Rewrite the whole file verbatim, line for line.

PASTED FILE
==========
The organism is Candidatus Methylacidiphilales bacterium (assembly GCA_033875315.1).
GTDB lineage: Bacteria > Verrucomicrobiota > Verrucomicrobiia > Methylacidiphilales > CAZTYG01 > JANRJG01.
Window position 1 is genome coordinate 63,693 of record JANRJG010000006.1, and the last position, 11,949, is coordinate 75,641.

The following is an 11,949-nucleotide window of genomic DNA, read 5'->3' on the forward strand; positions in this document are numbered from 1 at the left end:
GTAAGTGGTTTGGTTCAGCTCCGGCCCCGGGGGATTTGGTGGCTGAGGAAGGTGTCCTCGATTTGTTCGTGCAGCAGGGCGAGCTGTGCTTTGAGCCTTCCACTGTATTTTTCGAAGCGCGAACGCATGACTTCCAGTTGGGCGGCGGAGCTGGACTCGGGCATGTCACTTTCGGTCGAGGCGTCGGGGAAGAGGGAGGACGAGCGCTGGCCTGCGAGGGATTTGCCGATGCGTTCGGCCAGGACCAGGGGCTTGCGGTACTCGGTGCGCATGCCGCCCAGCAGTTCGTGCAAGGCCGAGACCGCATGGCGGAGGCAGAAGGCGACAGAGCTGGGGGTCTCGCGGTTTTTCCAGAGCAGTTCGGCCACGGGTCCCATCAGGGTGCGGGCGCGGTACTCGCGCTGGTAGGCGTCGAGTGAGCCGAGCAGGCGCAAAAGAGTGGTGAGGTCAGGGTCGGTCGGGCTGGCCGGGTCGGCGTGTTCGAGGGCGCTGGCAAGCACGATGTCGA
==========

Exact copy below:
The organism is Candidatus Methylacidiphilales bacterium (assembly GCA_033875315.1).
GTDB lineage: Bacteria > Verrucomicrobiota > Verrucomicrobiia > Methylacidiphilales > CAZTYG01 > JANRJG01.
Window position 1 is genome coordinate 63,693 of record JANRJG010000006.1, and the last position, 11,949, is coordinate 75,641.

The following is an 11,949-nucleotide window of genomic DNA, read 5'->3' on the forward strand; positions in this document are numbered from 1 at the left end:
GTAAGTGGTTTGGTTCAGCTCCGGCCCCGGGGGATTTGGTGGCTGAGGAAGGTGTCCTCGATTTGTTCGTGCAGCAGGGCGAGCTGTGCTTTGAGCCTTCCACTGTATTTTTCGAAGCGCGAACGCATGACTTCCAGTTGGGCGGCGGAGCTGGACTCGGGCATGTCACTTTCGGTCGAGGCGTCGGGGAAGAGGGAGGACGAGCGCTGGCCTGCGAGGGATTTGCCGATGCGTTCGGCCAGGACCAGGGGCTTGCGGTACTCGGTGCGCATGCCGCCCAGCAGTTCGTGCAAGGCCGAGACCGCATGGCGGAGGCAGAAGGCGACAGAGCTGGGGGTCTCGCGGTTTTTCCAGAGCAGTTCGGCCACGGGTCCCATCAGGGTGCGGGCGCGGTACTCGCGCTGGTAGGCGTCGAGTGAGCCGAGCAGGCGCAAAAGAGTGGTGAGGTCAGGGTCGGTCGGGCTGGCCGGGTCGGCGTGTTCGAGGGCGCTGGCAAGCACGATGTCGA